Gender and Age-Related Differences in Patients with the Metabolic Syndrome in A Highly Endogamous Population.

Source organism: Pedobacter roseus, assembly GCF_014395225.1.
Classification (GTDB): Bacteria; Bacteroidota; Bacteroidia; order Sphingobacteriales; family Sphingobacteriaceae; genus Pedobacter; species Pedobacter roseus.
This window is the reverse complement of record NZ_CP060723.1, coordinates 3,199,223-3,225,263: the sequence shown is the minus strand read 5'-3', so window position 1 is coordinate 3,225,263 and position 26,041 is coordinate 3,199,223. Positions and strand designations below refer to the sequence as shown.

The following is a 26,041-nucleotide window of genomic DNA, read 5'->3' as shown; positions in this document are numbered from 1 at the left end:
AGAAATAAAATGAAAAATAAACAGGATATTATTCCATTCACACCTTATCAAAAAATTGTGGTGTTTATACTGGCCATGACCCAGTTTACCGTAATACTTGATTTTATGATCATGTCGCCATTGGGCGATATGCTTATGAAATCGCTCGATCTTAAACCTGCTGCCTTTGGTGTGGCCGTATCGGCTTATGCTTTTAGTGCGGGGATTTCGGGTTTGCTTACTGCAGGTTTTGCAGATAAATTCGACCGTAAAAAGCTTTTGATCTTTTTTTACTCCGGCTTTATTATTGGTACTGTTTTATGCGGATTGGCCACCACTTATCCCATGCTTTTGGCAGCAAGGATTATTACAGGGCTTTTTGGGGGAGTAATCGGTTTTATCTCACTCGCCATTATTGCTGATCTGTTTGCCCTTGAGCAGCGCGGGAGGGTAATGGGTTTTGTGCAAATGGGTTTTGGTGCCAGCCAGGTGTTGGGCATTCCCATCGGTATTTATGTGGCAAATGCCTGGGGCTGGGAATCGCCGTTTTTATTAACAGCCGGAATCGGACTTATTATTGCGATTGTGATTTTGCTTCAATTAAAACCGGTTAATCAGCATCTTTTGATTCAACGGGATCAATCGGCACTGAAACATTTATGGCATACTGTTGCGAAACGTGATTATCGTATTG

The objective of the study was to examine the differences in gender and age prevalences of metabolic syndrome (MetS) among adult Qatari population according to the revised criteria of NCEP ATP III and IDF, assess which component contributed to the higher prevalence of the MetS and identify the characteristics of the subjects with MetS. The study was designed as a cross-sectional study. The survey was carried out in urban and semi-urban primary health care centers. The survey was conducted in the period from January 2007 to July 2008 among Qatari nationals above 20 years of age. Of the 1536 subjects who were approached to particípate in the study, 1222 (79.6%) gave their consent. Face to face interviews were conducted using a structured questionnaire followed by laboratory tests. MetS was defined using the National Cholesterol Education Program - Third Adult Treatment Panel (ATP III) as well as the International Diabetes Federation (IDF). The overall prevalence of MetS in studied subjects was 26.7% and 33.9% according to ATPIII and IDF (p<0.001) criteria respectively. The prevalence of MetS by both definitions peaked in the 30-39 years age group among males, and the 40-49 years age group among females. The greatest number of males with MetS were university educated; while the greatest number of females with MetS were either illiterate or had a primary school education. The prevalence of MetS was higher among females. Among the components of MetS, the prevalence of central obesity was significantly higher in studied subjects. The overall prevalence of MetS and its components according to IDF criteria was higher in studied subjects than the estimates given by the ATPIII criteria. Overall, the prevalence of the metabolic syndrome in the State of Qatar is about 10-15% higher than in most developed countries, with generally higher prevalence rates for women. Preventive strategies will require identifying socio-demographic factors and addressing modifiable risk behaviours, including lack of physical activity, and dietary intake.